A few of the bigger takeaways are:

  • Home Assistant is good for automation and displaying recent history, but store long term history elsewhere.
  • Use what you are comfortable with. For others this may mean off the shelf devices, but for me this means I will continue building simple functionality into arduinos.
  • What you actually do is also highly personalised. Just because someone triggers the aircon in their office to turn on when they make their first cup of coffee doesn’t mean that you have to as well.
  • Always learn from what other people have done, and just as importantly share what you have done so others can learn from you.

That last point isn’t really new or home automation related, it is part of the philsophy underpinning open source itself, so not surprising that it came up (a lot) at an open source conference ;)

As is also becoming a habit, I am not going to travel to another country just for one week, in a similar way that I followed up Hobart 2017 with a road trip, I am also following up Christchurch 2019 with a road trip:

I will need to hold off (for now) the planning a road trip from the Gold Coast, because that is where LCA will be in 2020…

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Knitting at LCA

Saturday, January 21st, 2017 at 10:17am

For the past week I have been in Hobart for, a conference about open source software that I find hard to explain to non-tech people because it has Linux in its name. Yes, there is a big focus on Linux as an Operating System, but what I find interesting is the stuff a step away in the form of interesting projects or culture/team aspects of software development.

With the decline of OSDC this has become my go-to tech conference, it is an indictment on how slack I have been about writing blog posts in that this was my fifth LCA over the past six years. My first was Ballarat in 2012 and I should not have skipped Auckland in 2015.

I have a lot of things to think about, but there are three clear highlights:

  • You don’t want rockstars
    I always like going to talks on “soft” topics such as culture, communication and teams because it is guaranteed that you will be working with other people. There were a couple of talks this year, but the ones that stood out weres Mamas Don’t Let Your Babies Grow Up to Be Rock Star Developers and Imposter Syndrome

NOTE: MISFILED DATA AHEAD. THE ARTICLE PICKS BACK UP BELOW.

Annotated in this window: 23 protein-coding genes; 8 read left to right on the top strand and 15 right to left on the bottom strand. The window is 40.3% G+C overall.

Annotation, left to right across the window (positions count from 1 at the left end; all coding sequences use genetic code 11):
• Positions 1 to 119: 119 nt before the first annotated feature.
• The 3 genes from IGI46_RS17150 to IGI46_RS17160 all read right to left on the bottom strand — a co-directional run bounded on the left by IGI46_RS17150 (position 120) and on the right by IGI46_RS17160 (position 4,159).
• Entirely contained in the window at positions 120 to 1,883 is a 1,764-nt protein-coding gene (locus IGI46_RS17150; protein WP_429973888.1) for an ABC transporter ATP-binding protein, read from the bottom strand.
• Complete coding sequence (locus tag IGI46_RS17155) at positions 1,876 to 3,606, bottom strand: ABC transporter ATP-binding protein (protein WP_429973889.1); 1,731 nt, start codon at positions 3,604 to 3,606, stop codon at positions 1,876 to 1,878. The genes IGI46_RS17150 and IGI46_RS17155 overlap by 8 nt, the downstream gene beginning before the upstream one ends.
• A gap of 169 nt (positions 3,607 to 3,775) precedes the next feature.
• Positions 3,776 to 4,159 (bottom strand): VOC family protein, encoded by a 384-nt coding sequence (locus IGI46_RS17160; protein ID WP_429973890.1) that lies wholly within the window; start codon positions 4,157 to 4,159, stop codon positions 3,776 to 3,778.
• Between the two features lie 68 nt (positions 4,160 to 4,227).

• Knitting is programming
    There was mention of knitting last year in Geelong at LCA2016, but it was also mentioned in a couple of talks this year, but it was Ada ❤ Lace and Knit One, Compute One that drive home how a knitting pattern is a program. I’m tempted to learn how to knit…
  • Space is cool
    Although not part of the talks or schedule, once an opportunity became available to get a tour of the Mount Pleasant Radio Observatory quite a number of us jumped at the chance. It was impressive to stand in the shadow of the 26m dish that had supported NASA mission when originally located at the Orroral Valley Tracking Station near Canberra (which I have been to).

As with my last trip to Hobart I am not heading home straight away, as I type this I am waiting for Damien to drive down from Devonport (after travelling on the Spirit of Tasmania overnight) to meet me. This afternoon we have a booking for a short cruise down the Derwent River before heading over to near Port Arthur, from there we will spend the following six days working our way up the east coast of Tasmania before we both head back to Melbourne on the Spirit of Tasmania.

In visual form it looks something like this:

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The other side of this continent

Thursday, January 30th, 2014 at 11:28am

Last year when I posted that things were going to be different there was something I didn’t mention, because I hadn’t yet made the decision. I was going to be flying over to Perth for LCA in January, and since I no longer had to get back to go to work I pushed my return flight back a week. If I am going to be flying all the way across the country, why not take photos of some of the sights? It is not that long since I was last in Perth, but on that try Perth was just a stop, the purpose of the trip was the journey. This time I could wander around and hopefully find interesting things.